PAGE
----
A pivotal point in my career was when I completed my BSc in 2005 and I was offered a summer studentship in the laboratory where I had done my dissertation work. It was a stroke of luck that during that summer my future PhD supervisor, Dr Simon Powis, started a new appointment at St Andrews. I didn’t know that I would start a PhD that year – I had planned to go travelling – but I joined the Powis laboratory that September and that is where I started my immunology journey. There has always been an element of chance with my decisions, but they have always worked out well. For me the pivotal points have never been planned, and it is only easy to see them when you are looking back. I think that is really important, because when you are starting out on your journey as a biologist it is easy to think you need a plan – and a plan is always good – but you shouldn’t be afraid to deviate from it if another opportunity comes up. I am currently a course leader and senior lecturer at Staffordshire University.

The best thing about my job is having the opportunity to influence the decisions of students – to broaden their horizons and inspire them – and also the opportunity to be creative, to try new ways to teach, to offer outreach opportunities.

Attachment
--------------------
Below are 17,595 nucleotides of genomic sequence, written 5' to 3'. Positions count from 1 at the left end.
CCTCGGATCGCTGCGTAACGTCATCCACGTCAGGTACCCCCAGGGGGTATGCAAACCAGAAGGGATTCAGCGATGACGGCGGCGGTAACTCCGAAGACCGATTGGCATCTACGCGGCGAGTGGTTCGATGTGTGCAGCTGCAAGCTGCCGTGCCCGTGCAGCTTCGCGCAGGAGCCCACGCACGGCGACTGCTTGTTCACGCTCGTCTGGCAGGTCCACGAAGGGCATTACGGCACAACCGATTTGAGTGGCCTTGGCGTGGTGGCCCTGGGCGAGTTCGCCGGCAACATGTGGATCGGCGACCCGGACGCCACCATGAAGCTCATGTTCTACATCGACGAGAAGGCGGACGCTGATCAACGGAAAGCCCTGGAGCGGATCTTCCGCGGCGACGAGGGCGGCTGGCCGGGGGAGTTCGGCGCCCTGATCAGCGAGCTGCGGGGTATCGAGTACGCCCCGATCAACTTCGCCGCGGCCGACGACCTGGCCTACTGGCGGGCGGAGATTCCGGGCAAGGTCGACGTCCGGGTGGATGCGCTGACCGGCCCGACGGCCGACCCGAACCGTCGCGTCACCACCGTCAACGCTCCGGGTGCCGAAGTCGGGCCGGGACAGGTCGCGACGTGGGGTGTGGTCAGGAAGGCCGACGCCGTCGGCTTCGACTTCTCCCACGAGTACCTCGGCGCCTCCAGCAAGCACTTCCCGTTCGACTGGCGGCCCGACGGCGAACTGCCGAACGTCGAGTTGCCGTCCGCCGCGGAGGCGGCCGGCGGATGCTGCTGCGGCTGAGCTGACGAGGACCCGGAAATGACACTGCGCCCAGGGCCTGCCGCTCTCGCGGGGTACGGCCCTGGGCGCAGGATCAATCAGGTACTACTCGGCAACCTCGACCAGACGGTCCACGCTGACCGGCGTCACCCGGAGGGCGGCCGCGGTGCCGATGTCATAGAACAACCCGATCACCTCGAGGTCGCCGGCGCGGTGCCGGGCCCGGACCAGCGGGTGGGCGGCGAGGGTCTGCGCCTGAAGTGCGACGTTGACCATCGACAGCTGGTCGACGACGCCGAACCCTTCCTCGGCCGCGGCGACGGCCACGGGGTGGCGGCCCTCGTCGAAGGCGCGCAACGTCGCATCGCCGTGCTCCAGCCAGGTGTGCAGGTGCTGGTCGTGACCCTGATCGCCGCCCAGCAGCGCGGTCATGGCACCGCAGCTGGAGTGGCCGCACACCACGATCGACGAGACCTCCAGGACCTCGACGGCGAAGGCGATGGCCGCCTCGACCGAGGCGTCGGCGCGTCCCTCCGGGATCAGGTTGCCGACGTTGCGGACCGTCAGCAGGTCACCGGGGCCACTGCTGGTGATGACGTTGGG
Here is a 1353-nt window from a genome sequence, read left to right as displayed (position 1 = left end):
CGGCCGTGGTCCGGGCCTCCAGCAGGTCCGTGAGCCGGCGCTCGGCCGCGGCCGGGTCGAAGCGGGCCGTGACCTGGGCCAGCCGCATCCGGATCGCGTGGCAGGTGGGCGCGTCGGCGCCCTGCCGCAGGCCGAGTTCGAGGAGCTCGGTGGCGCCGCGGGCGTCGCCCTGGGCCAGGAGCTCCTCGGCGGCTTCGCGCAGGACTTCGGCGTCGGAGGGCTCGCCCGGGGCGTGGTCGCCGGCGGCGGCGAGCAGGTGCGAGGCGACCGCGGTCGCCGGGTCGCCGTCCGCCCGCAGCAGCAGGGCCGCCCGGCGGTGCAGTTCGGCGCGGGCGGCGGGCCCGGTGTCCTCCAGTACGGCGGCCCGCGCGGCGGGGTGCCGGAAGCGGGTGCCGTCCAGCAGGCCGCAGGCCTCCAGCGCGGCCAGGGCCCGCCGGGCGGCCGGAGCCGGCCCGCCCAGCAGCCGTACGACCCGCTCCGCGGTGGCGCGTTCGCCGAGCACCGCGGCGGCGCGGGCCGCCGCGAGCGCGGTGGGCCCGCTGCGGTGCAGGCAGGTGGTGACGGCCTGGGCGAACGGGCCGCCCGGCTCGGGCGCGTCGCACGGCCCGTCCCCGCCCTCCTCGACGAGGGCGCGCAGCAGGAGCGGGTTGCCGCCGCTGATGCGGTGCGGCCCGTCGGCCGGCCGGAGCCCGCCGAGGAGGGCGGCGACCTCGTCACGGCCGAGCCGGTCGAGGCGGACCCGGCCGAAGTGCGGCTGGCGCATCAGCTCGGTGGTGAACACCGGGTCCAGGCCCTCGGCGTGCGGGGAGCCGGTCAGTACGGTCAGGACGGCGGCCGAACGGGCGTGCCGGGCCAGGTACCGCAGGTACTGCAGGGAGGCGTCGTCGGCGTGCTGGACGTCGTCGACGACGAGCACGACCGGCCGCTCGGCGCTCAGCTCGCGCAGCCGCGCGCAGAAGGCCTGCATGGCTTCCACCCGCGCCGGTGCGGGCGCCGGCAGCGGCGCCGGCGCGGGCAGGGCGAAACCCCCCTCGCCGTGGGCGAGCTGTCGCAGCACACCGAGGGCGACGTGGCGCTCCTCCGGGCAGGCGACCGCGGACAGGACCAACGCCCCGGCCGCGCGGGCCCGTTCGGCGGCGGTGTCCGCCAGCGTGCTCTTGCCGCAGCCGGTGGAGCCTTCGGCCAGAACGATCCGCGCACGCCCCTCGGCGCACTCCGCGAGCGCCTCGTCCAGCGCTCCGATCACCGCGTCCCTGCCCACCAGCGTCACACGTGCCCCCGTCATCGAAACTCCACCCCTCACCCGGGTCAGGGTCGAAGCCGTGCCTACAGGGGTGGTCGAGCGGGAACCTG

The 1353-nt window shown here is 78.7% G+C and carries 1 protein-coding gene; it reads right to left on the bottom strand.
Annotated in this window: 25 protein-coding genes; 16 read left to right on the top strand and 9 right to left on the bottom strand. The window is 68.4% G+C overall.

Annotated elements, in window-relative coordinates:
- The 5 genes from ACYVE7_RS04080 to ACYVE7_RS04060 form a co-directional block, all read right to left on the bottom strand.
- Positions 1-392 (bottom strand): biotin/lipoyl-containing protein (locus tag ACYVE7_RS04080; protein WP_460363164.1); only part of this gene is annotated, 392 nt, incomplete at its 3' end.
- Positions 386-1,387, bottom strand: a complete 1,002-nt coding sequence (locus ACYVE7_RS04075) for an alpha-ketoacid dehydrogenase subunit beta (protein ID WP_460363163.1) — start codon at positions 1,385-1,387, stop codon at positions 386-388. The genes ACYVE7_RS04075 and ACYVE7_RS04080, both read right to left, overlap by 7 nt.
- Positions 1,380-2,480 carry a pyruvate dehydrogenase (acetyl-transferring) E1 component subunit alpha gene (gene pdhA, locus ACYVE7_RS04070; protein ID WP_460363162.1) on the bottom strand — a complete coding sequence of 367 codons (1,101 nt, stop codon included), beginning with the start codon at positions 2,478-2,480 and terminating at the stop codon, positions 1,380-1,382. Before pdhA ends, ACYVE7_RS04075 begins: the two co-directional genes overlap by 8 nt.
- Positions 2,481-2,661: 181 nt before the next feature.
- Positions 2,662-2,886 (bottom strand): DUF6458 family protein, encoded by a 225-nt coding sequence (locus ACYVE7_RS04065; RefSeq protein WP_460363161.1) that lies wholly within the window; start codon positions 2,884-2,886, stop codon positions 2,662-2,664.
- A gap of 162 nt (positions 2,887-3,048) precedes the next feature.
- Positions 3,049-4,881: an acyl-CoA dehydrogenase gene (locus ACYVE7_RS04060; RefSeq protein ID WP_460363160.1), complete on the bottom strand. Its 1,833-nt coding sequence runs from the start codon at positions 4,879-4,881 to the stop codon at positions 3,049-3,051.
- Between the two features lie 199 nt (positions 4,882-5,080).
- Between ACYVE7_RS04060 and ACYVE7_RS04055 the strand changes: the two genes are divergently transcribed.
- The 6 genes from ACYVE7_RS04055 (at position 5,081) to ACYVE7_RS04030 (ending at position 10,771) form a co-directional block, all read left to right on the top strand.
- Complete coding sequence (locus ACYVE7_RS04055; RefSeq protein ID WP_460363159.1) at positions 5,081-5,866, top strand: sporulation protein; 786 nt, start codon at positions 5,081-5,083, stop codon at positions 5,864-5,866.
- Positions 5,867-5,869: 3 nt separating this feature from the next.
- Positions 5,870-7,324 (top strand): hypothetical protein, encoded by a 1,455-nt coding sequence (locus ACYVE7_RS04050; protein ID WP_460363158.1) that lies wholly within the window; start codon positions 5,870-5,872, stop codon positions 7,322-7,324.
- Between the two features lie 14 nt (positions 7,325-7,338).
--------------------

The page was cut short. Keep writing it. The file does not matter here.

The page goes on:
The worst thing about my job is being time poor. The role of an academic is changing so dramatically and there is always more to do.

A key piece of advice would be talk about what you do as a biologist. There are still so many people who don’t know about the amazing career opportunities, about the unconventional paths, the accidental adventures that lead to an amazing career. We as biologists need to do all we can to make sure that we don’t lose out on the brilliant biologists of the future because they don’t know the possibilities available to them.


My Society and Me

Charles Lane MRSB on helping develop a register of plant health professionals

charles lane

After a PhD in mycology at the University of Sheffield I joined the Government’s Plant Pathology Laboratory at Harpenden to train as a plant doctor. I spent the first 20 years identifying new and emerging fungal diseases, but more recently have been involved in citizen science, outreach and the skills agenda. I was invited to join the RSB Curriculum Committee following the inclusion of plant diseases within the GCSE and A level specifications. This has provided me with an excellent insight into primary and secondary school education and has led to the development of new resources for teachers and students.

Most recently I have contributed to Plant Diseases and Biosecurity, part of the RSB’s series of biology primers published with Oxford University Press. The RSB was a natural fit when I started looking for a suitable partner to manage a new Plant Health Professional Register (planthealth. Working with plant science educational consultant Dr Celia Knight MBE FRSB we developed a competency framework and a register, which now has nearly 100 professionals on it.

This year, it being the International Year of Plant Health (#IYPH2020), I am helping to organise a meeting for early careers professionals at Fera Science Ltd in York (2–4 March 2021) in association with the RSB.